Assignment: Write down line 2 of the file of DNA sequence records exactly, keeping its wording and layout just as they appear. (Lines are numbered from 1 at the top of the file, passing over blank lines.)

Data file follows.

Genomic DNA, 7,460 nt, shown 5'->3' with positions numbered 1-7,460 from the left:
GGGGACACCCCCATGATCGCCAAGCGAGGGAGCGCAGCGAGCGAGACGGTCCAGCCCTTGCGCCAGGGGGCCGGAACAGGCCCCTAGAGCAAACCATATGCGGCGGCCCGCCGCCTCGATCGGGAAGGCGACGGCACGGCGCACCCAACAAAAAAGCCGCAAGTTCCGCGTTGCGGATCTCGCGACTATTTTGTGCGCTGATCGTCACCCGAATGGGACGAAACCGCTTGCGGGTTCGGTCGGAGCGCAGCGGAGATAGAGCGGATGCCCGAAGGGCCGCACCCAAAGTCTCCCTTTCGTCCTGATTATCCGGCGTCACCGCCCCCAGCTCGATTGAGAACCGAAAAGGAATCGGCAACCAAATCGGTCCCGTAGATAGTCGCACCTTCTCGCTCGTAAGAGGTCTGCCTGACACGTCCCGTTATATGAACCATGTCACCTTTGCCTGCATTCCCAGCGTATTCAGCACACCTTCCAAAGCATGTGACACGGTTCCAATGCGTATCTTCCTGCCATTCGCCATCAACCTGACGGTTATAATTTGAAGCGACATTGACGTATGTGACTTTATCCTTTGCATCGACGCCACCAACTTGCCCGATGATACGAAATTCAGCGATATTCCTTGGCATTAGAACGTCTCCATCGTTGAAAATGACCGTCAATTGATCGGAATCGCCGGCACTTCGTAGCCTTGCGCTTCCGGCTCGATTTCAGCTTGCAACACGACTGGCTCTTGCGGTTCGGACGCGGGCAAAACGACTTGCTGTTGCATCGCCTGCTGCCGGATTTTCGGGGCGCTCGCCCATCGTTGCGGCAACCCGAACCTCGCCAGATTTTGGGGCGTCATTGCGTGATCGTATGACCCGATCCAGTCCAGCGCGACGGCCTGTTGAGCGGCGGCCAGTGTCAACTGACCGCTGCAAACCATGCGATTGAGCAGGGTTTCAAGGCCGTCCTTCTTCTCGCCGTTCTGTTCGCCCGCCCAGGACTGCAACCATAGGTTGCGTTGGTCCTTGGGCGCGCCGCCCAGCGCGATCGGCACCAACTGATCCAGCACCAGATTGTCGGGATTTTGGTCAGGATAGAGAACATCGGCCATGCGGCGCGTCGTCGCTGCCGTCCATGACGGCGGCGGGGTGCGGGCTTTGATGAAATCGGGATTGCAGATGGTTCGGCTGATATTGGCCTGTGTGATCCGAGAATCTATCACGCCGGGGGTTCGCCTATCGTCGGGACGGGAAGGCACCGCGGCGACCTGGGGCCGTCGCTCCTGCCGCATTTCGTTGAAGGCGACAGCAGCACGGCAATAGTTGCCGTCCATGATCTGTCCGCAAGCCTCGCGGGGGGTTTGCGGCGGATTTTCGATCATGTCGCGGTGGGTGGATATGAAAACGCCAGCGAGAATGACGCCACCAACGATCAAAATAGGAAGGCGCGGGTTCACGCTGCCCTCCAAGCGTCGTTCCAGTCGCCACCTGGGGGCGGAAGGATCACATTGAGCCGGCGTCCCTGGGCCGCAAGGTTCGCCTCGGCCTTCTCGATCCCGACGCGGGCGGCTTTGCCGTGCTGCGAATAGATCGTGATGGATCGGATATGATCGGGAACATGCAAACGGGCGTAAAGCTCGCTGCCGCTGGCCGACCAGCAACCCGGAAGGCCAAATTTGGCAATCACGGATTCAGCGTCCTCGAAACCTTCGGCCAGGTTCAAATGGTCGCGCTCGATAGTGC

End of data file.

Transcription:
GGGGACACCCCCATGATCGCCAAGCGAGGGAGCGCAGCGAGCGAGACGGTCCAGCCCTTGCGCCAGGGGGCCGGAACAGGCCCCTAGAGCAAACCATATGCGGCGGCCCGCCGCCTCGATCGGGAAGGCGACGGCACGGCGCACCCAACAAAAAAGCCGCAAGTTCCGCGTTGCGGATCTCGCGACTATTTTGTGCGCTGATCGTCACCCGAATGGGACGAAACCGCTTGCGGGTTCGGTCGGAGCGCAGCGGAGATAGAGCGGATGCCCGAAGGGCCGCACCCAAAGTCTCCCTTTCGTCCTGATTATCCGGCGTCACCGCCCCCAGCTCGATTGAGAACCGAAAAGGAATCGGCAACCAAATCGGTCCCGTAGATAGTCGCACCTTCTCGCTCGTAAGAGGTCTGCCTGACACGTCCCGTTATATGAACCATGTCACCTTTGCCTGCATTCCCAGCGTATTCAGCACACCTTCCAAAGCATGTGACACGGTTCCAATGCGTATCTTCCTGCCATTCGCCATCAACCTGACGGTTATAATTTGAAGCGACATTGACGTATGTGACTTTATCCTTTGCATCGACGCCACCAACTTGCCCGATGATACGAAATTCAGCGATATTCCTTGGCATTAGAACGTCTCCATCGTTGAAAATGACCGTCAATTGATCGGAATCGCCGGCACTTCGTAGCCTTGCGCTTCCGGCTCGATTTCAGCTTGCAACACGACTGGCTCTTGCGGTTCGGACGCGGGCAAAACGACTTGCTGTTGCATCGCCTGCTGCCGGATTTTCGGGGCGCTCGCCCATCGTTGCGGCAACCCGAACCTCGCCAGATTTTGGGGCGTCATTGCGTGATCGTATGACCCGATCCAGTCCAGCGCGACGGCCTGTTGAGCGGCGGCCAGTGTCAACTGACCGCTGCAAACCATGCGATTGAGCAGGGTTTCAAGGCCGTCCTTCTTCTCGCCGTTCTGTTCGCCCGCCCAGGACTGCAACCATAGGTTGCGTTGGTCCTTGGGCGCGCCGCCCAGCGCGATCGGCACCAACTGATCCAGCACCAGATTGTCGGGATTTTGGTCAGGATAGAGAACATCGGCCATGCGGCGCGTCGTCGCTGCCGTCCATGACGGCGGCGGGGTGCGGGCTTTGATGAAATCGGGATTGCAGATGGTTCGGCTGATATTGGCCTGTGTGATCCGAGAATCTATCACGCCGGGGGTTCGCCTATCGTCGGGACGGGAAGGCACCGCGGCGACCTGGGGCCGTCGCTCCTGCCGCATTTCGTTGAAGGCGACAGCAGCACGGCAATAGTTGCCGTCCATGATCTGTCCGCAAGCCTCGCGGGGGGTTTGCGGCGGATTTTCGATCATGTCGCGGTGGGTGGATATGAAAACGCCAGCGAGAATGACGCCACCAACGATCAAAATAGGAAGGCGCGGGTTCACGCTGCCCTCCAAGCGTCGTTCCAGTCGCCACCTGGGGGCGGAAGGATCACATTGAGCCGGCGTCCCTGGGCCGCAAGGTTCGCCTCGGCCTTCTCGATCCCGACGCGGGCGGCTTTGCCGTGCTGCGAATAGATCGTGATGGATCGGATATGATCGGGAACATGCAAACGGGCGTAAAGCTCGCTGCCGCTGGCCGACCAGCAACCCGGAAGGCCAAATTTGGCAATCACGGATTCAGCGTCCTCGAAACCTTCGGCCAGGTTCAAATGGTCGCGCTCGATAGTGC